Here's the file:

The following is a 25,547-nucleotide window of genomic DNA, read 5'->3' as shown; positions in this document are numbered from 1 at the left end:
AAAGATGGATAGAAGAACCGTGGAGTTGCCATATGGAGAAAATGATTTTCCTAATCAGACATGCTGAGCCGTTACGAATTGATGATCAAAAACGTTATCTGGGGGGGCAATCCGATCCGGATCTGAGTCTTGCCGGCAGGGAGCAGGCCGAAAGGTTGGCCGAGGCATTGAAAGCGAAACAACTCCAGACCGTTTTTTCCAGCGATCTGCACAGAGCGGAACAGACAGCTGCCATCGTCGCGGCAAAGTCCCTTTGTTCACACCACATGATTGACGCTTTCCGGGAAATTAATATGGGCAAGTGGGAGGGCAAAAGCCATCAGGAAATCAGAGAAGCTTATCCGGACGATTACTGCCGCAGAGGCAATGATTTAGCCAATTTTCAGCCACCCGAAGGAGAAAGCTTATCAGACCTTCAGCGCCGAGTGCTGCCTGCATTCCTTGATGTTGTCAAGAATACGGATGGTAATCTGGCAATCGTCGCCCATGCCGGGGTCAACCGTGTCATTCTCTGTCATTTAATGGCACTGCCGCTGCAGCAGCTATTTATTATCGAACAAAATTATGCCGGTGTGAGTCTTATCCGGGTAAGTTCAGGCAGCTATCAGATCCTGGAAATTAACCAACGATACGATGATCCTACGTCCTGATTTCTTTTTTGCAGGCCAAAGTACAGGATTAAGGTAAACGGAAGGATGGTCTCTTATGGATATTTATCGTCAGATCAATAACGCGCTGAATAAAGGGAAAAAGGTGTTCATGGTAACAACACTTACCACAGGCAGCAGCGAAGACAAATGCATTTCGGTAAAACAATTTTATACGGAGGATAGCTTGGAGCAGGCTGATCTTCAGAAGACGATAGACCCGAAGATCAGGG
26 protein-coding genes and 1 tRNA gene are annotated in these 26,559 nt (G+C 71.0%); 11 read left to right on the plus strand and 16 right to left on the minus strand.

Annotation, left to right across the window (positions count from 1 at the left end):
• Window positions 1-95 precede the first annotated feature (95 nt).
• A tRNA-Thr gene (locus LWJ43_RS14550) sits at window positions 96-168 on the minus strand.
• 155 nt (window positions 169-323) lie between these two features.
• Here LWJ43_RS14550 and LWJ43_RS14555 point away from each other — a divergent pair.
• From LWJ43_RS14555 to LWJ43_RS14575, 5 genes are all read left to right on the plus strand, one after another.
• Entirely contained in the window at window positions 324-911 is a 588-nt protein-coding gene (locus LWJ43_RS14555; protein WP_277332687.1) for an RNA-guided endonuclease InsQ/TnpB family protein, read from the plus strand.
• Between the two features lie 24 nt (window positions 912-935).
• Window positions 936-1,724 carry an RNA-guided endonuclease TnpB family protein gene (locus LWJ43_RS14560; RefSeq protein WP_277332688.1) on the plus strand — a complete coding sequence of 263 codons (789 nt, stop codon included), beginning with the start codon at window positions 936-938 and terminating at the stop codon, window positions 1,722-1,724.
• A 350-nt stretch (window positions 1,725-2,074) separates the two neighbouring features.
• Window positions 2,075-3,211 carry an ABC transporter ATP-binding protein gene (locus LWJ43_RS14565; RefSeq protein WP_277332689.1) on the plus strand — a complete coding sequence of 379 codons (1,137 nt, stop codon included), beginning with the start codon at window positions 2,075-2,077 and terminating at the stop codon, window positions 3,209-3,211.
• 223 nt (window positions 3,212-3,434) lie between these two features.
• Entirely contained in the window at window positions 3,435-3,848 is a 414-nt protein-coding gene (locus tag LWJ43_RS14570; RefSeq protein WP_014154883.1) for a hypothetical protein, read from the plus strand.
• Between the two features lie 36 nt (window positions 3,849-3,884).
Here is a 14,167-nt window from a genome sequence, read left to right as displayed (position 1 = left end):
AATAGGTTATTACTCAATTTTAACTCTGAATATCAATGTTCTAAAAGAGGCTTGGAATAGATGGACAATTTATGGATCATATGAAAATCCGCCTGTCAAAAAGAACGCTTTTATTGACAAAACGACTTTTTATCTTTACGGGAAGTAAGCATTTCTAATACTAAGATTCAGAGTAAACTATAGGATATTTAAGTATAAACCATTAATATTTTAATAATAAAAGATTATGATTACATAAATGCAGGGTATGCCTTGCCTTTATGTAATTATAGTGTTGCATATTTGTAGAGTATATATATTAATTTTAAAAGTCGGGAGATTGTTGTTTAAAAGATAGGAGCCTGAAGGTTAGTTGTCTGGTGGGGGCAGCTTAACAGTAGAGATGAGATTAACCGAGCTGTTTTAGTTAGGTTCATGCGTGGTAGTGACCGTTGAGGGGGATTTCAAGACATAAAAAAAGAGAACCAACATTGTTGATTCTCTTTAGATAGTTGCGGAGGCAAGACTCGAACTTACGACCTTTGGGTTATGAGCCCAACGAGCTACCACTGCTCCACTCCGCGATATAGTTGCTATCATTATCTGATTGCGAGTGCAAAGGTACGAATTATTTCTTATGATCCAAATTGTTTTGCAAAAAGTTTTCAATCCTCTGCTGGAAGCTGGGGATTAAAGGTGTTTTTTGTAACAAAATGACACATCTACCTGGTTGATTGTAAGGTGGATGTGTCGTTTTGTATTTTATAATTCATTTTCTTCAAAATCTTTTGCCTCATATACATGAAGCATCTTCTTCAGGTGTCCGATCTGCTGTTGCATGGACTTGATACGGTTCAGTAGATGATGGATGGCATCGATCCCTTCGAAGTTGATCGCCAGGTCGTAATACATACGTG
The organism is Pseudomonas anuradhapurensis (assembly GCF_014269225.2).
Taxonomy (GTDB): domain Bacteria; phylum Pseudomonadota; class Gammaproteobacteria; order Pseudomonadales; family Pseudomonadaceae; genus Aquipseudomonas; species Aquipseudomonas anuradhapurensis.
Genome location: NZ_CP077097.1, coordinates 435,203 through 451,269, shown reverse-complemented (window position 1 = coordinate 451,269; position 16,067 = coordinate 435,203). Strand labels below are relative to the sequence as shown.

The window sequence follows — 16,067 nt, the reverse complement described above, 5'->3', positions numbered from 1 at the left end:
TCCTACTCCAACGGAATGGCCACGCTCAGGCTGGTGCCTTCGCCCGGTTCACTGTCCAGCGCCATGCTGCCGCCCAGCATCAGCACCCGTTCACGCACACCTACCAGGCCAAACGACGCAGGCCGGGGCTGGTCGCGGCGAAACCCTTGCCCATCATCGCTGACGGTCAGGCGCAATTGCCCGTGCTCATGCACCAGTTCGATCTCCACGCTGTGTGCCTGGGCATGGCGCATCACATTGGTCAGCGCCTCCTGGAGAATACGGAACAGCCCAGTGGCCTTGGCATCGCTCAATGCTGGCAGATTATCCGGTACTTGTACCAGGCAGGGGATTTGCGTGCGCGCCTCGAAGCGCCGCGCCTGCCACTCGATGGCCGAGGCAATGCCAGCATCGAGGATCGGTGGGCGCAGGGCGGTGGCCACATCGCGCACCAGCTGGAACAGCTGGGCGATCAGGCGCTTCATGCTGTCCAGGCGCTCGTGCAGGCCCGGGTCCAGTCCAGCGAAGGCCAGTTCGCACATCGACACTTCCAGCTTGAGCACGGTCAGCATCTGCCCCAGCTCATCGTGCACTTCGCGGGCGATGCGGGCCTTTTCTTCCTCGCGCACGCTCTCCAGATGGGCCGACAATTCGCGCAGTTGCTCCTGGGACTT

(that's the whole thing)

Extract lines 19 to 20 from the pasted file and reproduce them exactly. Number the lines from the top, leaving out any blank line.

AATAGGTTATTACTCAATTTTAACTCTGAATATCAATGTTCTAAAAGAGGCTTGGAATAGATGGACAATTTATGGATCATATGAAAATCCGCCTGTCAAAAAGAACGCTTTTATTGACAAAACGACTTTTTATCTTTACGGGAAGTAAGCATTTCTAATACTAAGATTCAGAGTAAACTATAGGATATTTAAGTATAAACCATTAATATTTTAATAATAAAAGATTATGATTACATAAATGCAGGGTATGCCTTGCCTTTATGTAATTATAGTGTTGCATATTTGTAGAGTATATATATTAATTTTAAAAGTCGGGAGATTGTTGTTTAAAAGATAGGAGCCTGAAGGTTAGTTGTCTGGTGGGGGCAGCTTAACAGTAGAGATGAGATTAACCGAGCTGTTTTAGTTAGGTTCATGCGTGGTAGTGACCGTTGAGGGGGATTTCAAGACATAAAAAAAGAGAACCAACATTGTTGATTCTCTTTAGATAGTTGCGGAGGCAAGACTCGAACTTACGACCTTTGGGTTATGAGCCCAACGAGCTACCACTGCTCCACTCCGCGATATAGTTGCTATCATTATCTGATTGCGAGTGCAAAGGTACGAATTATTTCTTATGATCCAAATTGTTTTGCAAAAAGTTTTCAATCCTCTGCTGGAAGCTGGGGATTAAAGGTGTTTTTTGTAACAAAATGACACATCTACCTGGTTGATTGTAAGGTGGATGTGTCGTTTTGTATTTTATAATTCATTTTCTTCAAAATCTTTTGCCTCATATACATGAAGCATCTTCTTCAGGTGTCCGATCTGCTGTTGCATGGACTTGATACGGTTCAGTAGATGATGGATGGCATCGATCCCTTCGAAGTTGATCGCCAGGTCGTAATACATACGTG
The organism is Pseudomonas anuradhapurensis (assembly GCF_014269225.2).